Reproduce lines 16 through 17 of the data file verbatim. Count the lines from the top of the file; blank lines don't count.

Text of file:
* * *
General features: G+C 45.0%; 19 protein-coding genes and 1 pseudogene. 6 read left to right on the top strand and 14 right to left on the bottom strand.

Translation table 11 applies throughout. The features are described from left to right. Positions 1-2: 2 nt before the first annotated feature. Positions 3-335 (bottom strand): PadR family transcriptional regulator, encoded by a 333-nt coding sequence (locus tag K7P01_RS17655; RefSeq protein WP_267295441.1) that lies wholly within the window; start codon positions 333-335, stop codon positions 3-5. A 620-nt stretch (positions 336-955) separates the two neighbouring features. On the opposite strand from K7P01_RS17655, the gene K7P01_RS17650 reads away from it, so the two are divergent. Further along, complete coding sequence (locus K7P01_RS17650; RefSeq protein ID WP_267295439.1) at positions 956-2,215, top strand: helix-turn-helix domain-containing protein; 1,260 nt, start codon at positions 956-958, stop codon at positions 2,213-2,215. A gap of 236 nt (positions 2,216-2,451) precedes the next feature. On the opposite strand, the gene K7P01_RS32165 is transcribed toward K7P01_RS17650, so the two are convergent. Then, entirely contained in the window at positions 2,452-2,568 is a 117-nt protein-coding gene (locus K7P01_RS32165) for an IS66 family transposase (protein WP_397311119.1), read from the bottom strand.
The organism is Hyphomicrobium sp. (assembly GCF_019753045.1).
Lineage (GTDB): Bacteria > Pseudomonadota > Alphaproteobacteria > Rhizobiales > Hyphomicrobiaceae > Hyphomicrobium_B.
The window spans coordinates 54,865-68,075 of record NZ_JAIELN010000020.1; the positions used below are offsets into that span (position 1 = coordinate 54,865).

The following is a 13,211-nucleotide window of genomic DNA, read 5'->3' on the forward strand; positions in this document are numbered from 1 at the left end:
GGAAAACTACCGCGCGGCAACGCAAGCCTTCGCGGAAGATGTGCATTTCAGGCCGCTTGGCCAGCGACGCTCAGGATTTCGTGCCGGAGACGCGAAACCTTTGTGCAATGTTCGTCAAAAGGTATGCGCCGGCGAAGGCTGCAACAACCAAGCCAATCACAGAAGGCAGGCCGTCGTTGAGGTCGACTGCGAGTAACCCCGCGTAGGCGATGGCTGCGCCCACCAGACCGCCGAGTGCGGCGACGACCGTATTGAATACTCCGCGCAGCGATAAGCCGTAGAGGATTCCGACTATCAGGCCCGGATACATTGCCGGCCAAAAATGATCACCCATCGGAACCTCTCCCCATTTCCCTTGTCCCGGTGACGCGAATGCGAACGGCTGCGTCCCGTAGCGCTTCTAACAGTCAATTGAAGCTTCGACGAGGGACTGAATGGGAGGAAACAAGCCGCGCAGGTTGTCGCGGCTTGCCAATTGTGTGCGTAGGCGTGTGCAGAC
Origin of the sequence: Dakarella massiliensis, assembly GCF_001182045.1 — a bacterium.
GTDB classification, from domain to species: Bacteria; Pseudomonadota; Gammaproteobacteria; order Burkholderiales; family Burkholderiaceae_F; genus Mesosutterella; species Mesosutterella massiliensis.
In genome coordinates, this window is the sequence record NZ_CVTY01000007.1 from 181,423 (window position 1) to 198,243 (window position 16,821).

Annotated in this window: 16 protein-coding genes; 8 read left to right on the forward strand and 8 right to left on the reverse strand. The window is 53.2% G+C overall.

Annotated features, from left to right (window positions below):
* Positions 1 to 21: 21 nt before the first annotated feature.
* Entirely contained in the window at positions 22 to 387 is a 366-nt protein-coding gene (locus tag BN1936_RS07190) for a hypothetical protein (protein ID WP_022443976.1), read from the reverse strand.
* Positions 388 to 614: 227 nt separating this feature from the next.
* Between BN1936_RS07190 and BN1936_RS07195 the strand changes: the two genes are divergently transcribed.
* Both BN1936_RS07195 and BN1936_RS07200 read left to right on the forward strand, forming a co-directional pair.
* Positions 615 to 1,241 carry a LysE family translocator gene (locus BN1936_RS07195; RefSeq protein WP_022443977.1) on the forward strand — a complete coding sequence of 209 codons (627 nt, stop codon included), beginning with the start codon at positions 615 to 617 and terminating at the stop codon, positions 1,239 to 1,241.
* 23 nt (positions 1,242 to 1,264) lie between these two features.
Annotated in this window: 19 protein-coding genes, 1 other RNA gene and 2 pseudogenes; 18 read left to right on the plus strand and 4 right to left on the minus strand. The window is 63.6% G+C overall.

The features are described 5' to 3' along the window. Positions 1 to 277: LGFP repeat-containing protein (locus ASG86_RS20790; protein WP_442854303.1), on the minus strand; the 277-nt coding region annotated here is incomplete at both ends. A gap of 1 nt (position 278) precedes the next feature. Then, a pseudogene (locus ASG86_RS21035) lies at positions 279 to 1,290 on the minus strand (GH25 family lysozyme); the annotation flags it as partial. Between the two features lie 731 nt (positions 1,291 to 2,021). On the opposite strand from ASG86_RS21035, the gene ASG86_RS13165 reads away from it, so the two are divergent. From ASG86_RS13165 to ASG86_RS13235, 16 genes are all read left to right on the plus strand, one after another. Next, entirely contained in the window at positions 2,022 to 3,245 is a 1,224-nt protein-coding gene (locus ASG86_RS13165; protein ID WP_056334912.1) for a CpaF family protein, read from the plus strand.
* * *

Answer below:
* Between BN1936_RS07190 and BN1936_RS07195 the strand changes: the two genes are divergently transcribed.
* Both BN1936_RS07195 and BN1936_RS07200 read left to right on the forward strand, forming a co-directional pair.